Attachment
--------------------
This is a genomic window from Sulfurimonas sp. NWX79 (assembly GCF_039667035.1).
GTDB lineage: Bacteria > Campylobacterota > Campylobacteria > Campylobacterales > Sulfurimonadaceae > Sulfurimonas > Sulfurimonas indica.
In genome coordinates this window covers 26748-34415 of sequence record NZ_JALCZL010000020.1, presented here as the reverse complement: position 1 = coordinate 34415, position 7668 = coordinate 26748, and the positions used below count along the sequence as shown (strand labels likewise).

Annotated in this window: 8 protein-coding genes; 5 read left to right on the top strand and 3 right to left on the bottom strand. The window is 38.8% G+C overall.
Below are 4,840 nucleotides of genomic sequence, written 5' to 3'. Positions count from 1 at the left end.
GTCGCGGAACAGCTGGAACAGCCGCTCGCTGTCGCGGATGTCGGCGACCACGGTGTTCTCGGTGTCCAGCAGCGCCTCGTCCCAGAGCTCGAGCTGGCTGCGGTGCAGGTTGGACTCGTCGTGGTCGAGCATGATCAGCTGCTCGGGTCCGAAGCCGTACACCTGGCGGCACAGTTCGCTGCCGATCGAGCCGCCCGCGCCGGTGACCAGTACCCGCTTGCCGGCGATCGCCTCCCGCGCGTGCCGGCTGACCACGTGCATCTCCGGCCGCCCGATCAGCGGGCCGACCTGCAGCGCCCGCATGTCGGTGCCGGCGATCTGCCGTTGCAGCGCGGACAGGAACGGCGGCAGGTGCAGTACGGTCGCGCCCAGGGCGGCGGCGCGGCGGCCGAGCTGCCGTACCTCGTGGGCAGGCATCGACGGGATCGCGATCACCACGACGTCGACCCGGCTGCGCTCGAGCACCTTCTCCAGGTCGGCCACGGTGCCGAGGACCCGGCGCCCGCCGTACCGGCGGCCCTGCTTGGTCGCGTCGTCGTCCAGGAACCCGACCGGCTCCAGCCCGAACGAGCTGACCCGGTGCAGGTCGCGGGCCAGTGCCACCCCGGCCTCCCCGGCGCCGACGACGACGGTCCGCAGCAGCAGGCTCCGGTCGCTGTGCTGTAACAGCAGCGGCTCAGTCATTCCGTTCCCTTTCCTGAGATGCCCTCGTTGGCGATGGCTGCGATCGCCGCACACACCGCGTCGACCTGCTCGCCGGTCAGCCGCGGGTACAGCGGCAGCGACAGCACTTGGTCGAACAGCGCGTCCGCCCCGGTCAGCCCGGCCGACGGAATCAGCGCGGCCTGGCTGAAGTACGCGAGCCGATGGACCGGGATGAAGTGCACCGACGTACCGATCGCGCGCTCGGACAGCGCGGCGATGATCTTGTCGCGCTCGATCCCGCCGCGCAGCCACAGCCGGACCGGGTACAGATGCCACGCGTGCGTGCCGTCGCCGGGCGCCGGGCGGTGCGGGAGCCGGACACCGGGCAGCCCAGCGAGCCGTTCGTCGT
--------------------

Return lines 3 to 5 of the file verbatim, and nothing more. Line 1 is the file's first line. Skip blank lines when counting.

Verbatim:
In genome coordinates this window covers 26748-34415 of sequence record NZ_JALCZL010000020.1, presented here as the reverse complement: position 1 = coordinate 34415, position 7668 = coordinate 26748, and the positions used below count along the sequence as shown (strand labels likewise).

Annotated in this window: 8 protein-coding genes; 5 read left to right on the top strand and 3 right to left on the bottom strand. The window is 38.8% G+C overall.
Below are 4,840 nucleotides of genomic sequence, written 5' to 3'. Positions count from 1 at the left end.